Jeff Allen

Flat Track vs. Speedway Racing Motorcycles

Birthed in America and Australia, it's the UK that make these racebikes relevant

Speed is an old god. Humans have been obsessed with the quickest way around a dirt oval since before Homer began uttering the first syllables of what would become The Iliad. It's a tradition older than the languages on our lips, and these days, it's played out on two wheels in both speedway and flat track races. The two were born in the dust of former British colonies. History credits the Australians for the madness of a speedway bike, and flat track brawlers are a uniquely American adaptation, but both sports owe their relentless relevance to their popularity in the United Kingdom.

Speedway Bike

  • 500cc single engine
  • Methanol fuel
  • Single-speed transmission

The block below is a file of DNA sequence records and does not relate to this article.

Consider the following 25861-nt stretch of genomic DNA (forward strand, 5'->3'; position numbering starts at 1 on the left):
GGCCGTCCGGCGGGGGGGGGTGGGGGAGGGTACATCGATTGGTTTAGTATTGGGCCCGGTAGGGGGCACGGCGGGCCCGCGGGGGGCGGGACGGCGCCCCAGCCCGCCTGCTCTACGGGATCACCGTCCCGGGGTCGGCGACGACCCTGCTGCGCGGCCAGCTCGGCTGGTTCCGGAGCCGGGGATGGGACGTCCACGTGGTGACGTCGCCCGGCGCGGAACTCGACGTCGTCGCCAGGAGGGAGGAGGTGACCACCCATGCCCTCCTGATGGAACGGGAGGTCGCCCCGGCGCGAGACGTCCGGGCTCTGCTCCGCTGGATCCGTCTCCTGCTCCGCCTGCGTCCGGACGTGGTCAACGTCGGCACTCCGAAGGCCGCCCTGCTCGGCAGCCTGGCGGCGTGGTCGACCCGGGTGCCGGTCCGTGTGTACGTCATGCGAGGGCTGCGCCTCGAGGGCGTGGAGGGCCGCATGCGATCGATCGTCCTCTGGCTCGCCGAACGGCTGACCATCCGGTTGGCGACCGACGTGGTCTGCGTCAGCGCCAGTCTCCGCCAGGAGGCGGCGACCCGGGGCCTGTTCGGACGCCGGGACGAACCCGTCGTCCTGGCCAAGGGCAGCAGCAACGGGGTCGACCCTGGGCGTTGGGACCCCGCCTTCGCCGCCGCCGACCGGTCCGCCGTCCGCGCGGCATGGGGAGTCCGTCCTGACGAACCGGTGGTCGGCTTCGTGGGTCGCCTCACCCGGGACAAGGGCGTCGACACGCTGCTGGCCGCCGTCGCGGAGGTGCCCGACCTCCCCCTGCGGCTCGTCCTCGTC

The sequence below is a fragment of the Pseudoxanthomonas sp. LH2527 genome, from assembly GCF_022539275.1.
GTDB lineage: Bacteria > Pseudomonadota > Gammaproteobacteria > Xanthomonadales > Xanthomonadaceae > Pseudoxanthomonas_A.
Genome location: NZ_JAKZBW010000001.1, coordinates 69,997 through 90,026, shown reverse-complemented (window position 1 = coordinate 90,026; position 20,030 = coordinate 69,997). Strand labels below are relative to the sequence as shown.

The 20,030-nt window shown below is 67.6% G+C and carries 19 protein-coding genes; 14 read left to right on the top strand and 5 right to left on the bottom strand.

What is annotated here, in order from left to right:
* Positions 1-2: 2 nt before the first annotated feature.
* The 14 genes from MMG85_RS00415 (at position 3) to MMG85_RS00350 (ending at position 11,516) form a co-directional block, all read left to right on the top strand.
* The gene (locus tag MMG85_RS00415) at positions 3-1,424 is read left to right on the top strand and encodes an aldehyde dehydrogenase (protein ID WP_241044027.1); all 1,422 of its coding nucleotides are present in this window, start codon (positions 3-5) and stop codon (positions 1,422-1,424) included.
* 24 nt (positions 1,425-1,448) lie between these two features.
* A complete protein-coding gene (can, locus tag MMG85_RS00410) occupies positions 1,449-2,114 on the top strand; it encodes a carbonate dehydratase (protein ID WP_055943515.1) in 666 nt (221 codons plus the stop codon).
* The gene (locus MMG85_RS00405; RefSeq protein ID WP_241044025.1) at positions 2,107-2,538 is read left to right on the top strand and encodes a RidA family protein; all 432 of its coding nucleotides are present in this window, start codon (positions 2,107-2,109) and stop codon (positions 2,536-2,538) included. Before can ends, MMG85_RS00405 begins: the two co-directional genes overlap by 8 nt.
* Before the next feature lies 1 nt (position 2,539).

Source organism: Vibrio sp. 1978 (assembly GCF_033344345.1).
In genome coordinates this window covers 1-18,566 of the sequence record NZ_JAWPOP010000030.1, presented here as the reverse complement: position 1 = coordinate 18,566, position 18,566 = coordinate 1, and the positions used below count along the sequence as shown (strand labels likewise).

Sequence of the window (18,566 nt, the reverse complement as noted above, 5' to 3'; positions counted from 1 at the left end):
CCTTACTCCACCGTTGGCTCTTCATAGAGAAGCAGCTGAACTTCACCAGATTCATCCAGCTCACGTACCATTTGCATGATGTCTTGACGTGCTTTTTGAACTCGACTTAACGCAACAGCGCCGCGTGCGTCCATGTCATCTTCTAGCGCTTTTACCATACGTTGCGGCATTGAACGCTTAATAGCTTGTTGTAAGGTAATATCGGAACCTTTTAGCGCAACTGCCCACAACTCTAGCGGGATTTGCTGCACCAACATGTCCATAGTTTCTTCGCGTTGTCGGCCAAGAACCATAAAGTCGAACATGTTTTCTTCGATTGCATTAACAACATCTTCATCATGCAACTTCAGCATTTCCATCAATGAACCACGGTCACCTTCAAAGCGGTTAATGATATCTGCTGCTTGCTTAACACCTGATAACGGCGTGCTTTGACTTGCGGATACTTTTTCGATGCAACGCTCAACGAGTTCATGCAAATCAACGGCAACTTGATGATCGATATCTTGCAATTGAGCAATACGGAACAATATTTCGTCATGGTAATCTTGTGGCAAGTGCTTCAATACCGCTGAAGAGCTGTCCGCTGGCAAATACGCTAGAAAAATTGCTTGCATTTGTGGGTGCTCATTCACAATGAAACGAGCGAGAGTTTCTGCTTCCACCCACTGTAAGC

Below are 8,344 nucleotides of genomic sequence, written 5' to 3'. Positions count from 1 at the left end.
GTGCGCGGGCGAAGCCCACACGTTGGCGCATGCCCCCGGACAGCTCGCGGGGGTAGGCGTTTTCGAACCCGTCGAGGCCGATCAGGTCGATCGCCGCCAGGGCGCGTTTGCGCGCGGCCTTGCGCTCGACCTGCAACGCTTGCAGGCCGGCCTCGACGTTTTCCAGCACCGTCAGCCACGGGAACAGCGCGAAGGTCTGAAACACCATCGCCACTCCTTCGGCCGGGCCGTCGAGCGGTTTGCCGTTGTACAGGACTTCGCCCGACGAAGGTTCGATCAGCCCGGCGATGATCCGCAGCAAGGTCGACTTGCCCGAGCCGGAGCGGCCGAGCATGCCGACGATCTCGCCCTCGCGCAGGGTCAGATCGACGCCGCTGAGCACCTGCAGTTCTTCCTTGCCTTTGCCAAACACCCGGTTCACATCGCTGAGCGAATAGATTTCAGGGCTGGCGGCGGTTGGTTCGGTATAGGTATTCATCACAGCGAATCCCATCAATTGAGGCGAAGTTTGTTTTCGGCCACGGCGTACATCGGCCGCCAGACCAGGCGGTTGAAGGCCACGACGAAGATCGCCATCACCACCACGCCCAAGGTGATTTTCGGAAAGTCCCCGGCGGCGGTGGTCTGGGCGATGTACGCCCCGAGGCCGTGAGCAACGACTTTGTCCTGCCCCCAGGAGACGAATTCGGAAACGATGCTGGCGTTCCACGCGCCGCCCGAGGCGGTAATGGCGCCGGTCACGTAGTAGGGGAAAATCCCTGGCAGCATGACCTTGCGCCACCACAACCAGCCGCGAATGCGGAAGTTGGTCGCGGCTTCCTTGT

• No brakes
  • Leading-link fork,
  • hardtail rear suspension
  • 70 mph top speed

Speedway bikes are the absolute bare minimum required to rocket you around an oval. There are no brakes or rear suspension. A methanol-powered single cylinder of no more than 500cc spits rider and machine around the course at up to 70 mph courtesy of a single gear. The whole package must weigh at least 170 pounds dry, and teams work fiercely to stick as close to that number as possible.

Flat-Track Bike

  • 750cc V-twin engine
  • Gasoline
  • Four-speed transmission
  • Single rear disc brake
  • Conventional spring-fork,
  • monoshock rear suspension
  • 140 mph top speed

Flat track machines are more recognizable as motorcycles. The big action happens in the twins class, where 750cc machines pump more than 90 horsepower into the dirt through a four-speed transmission. Top riders will see better than 140 mph on a mile-long track. Unlike speedway bikes, flat-trackers enjoy a single rear brake, which means riders don’t have to rely on the clutch, compression and pitching it sideways to bleed speed. Even the old gods have some compassion.